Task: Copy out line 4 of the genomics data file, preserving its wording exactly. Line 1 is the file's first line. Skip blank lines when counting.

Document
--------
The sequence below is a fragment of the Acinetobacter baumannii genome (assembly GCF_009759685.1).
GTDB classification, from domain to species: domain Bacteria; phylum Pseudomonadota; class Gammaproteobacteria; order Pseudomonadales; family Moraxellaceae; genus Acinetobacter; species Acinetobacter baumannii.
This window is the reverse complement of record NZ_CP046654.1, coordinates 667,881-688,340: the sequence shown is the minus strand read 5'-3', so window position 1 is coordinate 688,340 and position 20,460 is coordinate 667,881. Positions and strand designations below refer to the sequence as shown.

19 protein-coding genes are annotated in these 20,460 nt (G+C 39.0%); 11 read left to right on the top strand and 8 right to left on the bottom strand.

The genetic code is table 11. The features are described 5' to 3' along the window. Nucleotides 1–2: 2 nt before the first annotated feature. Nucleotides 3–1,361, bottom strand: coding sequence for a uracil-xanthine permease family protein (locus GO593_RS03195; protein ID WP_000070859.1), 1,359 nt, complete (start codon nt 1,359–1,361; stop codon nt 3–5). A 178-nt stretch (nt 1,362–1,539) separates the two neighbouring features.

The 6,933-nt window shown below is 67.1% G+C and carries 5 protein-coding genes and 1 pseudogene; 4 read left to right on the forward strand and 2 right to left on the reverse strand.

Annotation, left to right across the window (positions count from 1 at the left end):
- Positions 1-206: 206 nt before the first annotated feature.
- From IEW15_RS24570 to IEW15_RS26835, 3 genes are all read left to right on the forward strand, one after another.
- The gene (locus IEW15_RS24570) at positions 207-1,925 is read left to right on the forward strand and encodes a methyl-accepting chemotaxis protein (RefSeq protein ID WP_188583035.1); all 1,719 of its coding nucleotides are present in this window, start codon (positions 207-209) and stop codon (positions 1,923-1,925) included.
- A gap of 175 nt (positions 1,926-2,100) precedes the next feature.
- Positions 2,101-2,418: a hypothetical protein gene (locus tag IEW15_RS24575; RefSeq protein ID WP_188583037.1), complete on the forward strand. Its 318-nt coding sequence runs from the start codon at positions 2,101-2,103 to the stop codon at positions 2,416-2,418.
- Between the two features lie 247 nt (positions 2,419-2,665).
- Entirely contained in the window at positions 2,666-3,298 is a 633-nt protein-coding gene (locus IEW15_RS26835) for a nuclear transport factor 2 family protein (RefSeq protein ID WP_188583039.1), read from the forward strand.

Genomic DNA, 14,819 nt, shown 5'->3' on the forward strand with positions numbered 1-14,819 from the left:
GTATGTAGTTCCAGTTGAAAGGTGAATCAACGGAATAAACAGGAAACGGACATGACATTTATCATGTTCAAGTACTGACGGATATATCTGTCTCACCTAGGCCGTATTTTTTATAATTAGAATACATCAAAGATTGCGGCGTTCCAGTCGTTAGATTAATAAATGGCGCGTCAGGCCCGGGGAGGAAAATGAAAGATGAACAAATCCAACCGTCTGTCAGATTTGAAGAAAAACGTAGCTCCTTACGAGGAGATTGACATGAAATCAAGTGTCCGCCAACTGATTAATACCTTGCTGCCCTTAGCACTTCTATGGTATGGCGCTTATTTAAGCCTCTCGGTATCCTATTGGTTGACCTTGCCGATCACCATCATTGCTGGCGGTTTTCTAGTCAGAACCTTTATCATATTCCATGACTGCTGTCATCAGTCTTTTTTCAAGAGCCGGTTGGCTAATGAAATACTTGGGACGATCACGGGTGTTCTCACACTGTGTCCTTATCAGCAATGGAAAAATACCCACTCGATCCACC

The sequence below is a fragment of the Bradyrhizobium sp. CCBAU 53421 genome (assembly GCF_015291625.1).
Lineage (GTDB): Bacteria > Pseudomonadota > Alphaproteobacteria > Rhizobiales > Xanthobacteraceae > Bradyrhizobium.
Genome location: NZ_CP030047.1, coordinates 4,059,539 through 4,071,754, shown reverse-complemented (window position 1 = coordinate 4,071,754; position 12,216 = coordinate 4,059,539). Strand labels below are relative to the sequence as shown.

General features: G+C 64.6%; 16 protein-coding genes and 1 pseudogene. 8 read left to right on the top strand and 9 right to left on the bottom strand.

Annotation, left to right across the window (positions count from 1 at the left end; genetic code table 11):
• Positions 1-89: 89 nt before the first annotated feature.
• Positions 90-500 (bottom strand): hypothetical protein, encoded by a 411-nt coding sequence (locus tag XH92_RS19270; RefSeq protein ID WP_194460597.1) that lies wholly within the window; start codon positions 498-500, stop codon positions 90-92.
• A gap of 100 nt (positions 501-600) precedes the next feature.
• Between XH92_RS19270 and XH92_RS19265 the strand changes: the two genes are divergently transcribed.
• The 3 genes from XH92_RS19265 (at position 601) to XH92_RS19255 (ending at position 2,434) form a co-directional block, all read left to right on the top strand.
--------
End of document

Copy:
19 protein-coding genes are annotated in these 20,460 nt (G+C 39.0%); 11 read left to right on the top strand and 8 right to left on the bottom strand.